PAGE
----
Dr. John R. Delaney, the father and leader of this expedition, is a professor
in the School of Oceanography, University of Washington. He spoke to NOVA about
his hopes and fears for his brainchild as well as about the bigger picture: Why
study these chimneys? What can they tell us about how life started on Earth,
and how it may exist on other planets?
NOVA: Is this a risky endeavor?
Delaney: There's always a risk, I think, when you're trying to do something no
one's done before. There's not a book we can go to to get the answer, there's
no one we can call up and say, "How strong are these things, how easy is it to
detach it from the seafloor?" There are no answers. We're going to develop
those answers ourselves as we go.
On the other side of the coin, though, I'll say there's risk in not doing
something like this. The risk is clear. There are a lot of things we wouldn't
understand if we didn't try to do something new and different. So there's risk
both ways, and I would far rather try and not succeed fully than to have the
idea and just not pursue it.
NOVA: What was it like seeing your first black smoker chimney?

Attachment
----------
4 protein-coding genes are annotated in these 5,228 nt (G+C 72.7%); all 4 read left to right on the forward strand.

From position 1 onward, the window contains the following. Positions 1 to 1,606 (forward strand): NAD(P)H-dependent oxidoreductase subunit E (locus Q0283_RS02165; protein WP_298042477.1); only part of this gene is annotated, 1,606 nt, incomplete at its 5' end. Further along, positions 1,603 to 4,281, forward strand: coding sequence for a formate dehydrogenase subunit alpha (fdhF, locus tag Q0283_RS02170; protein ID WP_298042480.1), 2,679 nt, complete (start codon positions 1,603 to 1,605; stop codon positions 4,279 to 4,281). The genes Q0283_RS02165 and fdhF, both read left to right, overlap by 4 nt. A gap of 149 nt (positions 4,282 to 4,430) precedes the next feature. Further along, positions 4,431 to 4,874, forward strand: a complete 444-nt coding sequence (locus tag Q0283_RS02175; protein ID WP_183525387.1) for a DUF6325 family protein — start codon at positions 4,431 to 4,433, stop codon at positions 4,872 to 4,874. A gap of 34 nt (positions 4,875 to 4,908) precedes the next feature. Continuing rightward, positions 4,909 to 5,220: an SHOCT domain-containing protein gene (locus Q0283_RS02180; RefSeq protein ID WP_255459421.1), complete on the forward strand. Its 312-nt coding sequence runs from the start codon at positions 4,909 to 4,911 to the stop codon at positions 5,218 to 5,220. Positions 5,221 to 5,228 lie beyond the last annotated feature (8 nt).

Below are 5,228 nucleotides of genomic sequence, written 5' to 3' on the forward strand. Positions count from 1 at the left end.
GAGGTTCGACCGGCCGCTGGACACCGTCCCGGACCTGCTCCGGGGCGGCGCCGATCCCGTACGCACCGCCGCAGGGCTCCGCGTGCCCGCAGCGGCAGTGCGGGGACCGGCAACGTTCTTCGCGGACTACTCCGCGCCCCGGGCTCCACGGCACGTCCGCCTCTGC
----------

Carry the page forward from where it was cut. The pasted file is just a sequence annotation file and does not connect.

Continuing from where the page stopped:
Delaney: The first time I ever saw one of these large sulfide structures was in
1984, and it was absolutely awe-inspiring. It was not just a straightforward
chimney-shaped object with billowing black smoke coming out the top. It was
draped with a hanging-garden type arrangement of lush animal growth in the form
of tubeworms and limpets and snails. It was a stunning experience, and I've
never forgotten it. It's as vivid today as it was 14 years ago.
NOVA: Why study hydrothermal vent systems?
Delaney: Submarine hydrothermal volcanoes constitute a very primitive form of
system. It is probably one of the most common systems that existed on the
planet throughout much of its early evolution. There were few continents in the
early Earth, there were few warm, shallow ponds, as Darwin would suggest life
began in. But there were submarine volcanoes and there was an ocean. So
understanding the very basic building blocks of life and the mechanisms by
which those building blocks come together can be attacked by looking at
submarine hydrothermal systems in a comprehensive way.
NOVA: Why bring up a black smoker?
Delaney: There's a great deal that we can learn by simply going to the seafloor, picking
up small samples, and bringing them back; there's a great deal we can learn